Service Dogs for Children with Autism or Other Developmental Disabilities

NEADS Social Dog Program, for Children Ages 8 to 16

For children with autism or other developmental disabilities, the NEADS Social Dog Program can make all the difference. Children with autism or other developmental disabilities can often have a hard time fitting in and making friends. Dogs won't judge a child; they don’t care how popular a child is or how he or she forms sentences. The constant companionship and friendship of such a loving creature can help a child build confidence. 

Because of the highly personalized matching process, we require all applicants (child and a parent or family member) to come to our NEADS campus for an in-person evaluation and in-take interview.

Service Dogs in our Social Dog Program accompany their partner to doctor's appointments, restaurants, sporting events, and other public places. Many children who have a hard time coping with change find that having a constant companion can help them deal with transitions from place to place and can add a bit of consistency to each day. In this respect, the dog serves as a focal point for the child. Parents are also able to help their children learn to read body language and learn empathy for others by using the dog as a model. Because our dogs are confident and happy to be in new situations, they are great examples for children.

The Service Dogs in our Social Dog Program can also be effective social ice breakers. Often children with autism or other developmental disabilities have trouble relating to or opening up to others, but when a well-trained Service Dog is present, people ask predictable questions that have answers a child can memorize. People may ask things like: "What is your dog's name?" "What is the dog’s breed?" "How old is your dog?" These questions are asked frequently and with repetition, so the child can gain confidence in social situations.

Parents can also utilize the Service Dog at home. Assigning daily chores such as feeding, brushing and cleaning up after the dog can teach a child responsibility and routine. The chance to play ball with the dog or practice some commands can be a great motivator. Lower-functioning children can also learn how to string together certain motor skills during daily routines. For example, the act of dressing the dog in his or her cape and leash requires a series of finite motions. Routines like this can help children practice intricate physical motions that, when linked together, perform a useful task.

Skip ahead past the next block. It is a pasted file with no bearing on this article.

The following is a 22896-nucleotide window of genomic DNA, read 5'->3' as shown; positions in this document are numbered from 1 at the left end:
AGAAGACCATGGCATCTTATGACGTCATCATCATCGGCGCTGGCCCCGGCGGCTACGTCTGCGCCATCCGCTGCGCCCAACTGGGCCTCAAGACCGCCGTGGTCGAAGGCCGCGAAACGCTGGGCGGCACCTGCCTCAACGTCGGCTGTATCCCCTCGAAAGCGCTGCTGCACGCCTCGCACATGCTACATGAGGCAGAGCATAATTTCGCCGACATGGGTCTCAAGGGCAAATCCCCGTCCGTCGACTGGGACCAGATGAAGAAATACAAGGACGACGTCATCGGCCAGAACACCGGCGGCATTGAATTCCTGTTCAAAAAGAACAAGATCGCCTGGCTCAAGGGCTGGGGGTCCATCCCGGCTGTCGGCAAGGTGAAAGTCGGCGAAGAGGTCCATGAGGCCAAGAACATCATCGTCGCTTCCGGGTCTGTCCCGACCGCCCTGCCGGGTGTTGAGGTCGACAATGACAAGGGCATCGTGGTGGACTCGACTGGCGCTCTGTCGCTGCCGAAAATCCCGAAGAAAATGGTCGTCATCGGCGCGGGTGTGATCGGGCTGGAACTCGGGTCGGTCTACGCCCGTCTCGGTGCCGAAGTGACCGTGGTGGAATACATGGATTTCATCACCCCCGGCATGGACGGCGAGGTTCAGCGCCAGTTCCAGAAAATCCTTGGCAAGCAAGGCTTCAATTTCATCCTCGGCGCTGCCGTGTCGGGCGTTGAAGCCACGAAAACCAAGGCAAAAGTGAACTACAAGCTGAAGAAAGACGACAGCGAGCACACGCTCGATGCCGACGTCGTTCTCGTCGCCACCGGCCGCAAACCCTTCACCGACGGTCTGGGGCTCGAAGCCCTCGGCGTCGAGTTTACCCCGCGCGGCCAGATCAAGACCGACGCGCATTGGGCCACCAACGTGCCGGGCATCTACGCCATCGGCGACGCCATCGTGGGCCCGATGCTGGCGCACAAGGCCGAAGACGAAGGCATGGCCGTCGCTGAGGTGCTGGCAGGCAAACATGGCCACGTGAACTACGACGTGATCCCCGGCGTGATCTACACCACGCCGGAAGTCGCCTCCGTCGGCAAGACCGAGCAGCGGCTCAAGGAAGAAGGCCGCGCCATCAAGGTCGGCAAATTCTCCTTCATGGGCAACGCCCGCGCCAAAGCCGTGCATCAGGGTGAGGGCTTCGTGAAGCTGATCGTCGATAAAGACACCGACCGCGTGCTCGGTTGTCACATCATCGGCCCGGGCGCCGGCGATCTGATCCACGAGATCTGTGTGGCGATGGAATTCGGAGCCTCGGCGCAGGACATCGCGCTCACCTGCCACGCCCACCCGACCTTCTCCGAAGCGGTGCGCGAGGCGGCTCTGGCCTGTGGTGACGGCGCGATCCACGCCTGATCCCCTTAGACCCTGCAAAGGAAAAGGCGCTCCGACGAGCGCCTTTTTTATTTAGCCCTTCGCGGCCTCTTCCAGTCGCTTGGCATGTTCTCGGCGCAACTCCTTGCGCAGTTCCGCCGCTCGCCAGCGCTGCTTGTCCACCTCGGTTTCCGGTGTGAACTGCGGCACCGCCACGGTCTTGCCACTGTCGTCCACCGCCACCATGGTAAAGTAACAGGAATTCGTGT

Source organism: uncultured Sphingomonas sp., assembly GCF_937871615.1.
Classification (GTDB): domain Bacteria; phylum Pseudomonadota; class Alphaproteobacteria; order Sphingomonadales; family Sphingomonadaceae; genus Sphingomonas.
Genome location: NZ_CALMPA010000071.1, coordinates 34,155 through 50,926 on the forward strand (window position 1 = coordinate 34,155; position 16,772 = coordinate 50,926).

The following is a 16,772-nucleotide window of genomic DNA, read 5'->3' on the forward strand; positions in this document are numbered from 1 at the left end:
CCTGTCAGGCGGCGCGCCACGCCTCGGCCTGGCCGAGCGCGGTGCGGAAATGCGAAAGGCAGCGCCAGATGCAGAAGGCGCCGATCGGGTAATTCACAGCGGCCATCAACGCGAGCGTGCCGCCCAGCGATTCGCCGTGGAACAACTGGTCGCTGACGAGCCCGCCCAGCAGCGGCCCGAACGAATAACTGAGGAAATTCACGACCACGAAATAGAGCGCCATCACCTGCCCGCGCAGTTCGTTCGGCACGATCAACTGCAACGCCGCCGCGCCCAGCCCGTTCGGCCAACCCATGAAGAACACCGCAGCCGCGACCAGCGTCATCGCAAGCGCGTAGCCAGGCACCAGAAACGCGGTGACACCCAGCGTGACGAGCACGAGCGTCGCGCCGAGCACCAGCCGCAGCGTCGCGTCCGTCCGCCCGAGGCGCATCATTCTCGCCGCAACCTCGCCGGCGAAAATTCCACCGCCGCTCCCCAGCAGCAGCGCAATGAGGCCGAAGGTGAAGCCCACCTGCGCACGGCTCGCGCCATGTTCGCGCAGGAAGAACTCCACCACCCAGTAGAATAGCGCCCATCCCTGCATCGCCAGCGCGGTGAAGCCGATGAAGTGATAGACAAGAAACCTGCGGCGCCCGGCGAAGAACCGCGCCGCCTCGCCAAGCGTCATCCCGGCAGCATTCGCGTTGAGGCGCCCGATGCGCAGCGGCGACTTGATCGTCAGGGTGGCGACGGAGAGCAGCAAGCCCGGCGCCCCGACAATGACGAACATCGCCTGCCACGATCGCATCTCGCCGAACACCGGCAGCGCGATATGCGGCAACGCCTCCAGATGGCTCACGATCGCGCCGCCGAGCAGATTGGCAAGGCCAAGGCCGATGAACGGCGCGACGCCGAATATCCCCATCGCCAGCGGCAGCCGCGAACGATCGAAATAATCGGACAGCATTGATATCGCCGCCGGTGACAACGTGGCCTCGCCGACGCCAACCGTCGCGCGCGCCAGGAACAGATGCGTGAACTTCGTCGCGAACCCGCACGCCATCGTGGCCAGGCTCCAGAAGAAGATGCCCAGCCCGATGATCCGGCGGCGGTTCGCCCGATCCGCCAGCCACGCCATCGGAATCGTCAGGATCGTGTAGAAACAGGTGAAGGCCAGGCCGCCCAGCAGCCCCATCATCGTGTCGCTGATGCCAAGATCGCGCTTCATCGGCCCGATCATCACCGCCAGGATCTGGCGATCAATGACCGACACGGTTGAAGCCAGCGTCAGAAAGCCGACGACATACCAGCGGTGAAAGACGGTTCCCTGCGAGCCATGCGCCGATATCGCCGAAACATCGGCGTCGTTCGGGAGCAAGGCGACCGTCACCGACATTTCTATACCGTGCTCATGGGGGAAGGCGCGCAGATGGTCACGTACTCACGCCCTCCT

The Social Dog Program requires that a parent or guardian (also known as a facilitator) must accompany the child and dog team at all times. For this reason, these Service Dogs do not attend school with the children. The level of involvement of the parent or guardian depends largely on the age and ability of the child receiving the dog. Ultimately, the facilitator is responsible for the well-being of the dog and the success of the team.

NEADS selects Service Dogs for the Social Dog Program for their special chemistry with children. All Service Dogs are gentle, tolerant and well trained, but they each have their own personality that can be matched with an appropriate child. Some children may benefit from a dog that seeks out attention and elicits play. Other children may require a quiet, somewhat reserved dog to make them feel more comfortable. The type of dog that best suits a child's needs is determined during the interview process. Again, due to NEADS' highly personalized application, evaluation, and matching process, we require an in-person interview with the child and a family member at our Princeton, MA campus.

What may be the most amazing is the joy for one little boy who now has a friend to play with and a companion that is teaching him responsibility and how to respond to someone else's needs.
Mary Greendale, Grandmother of 10-year-old Jake, pictured above with Basket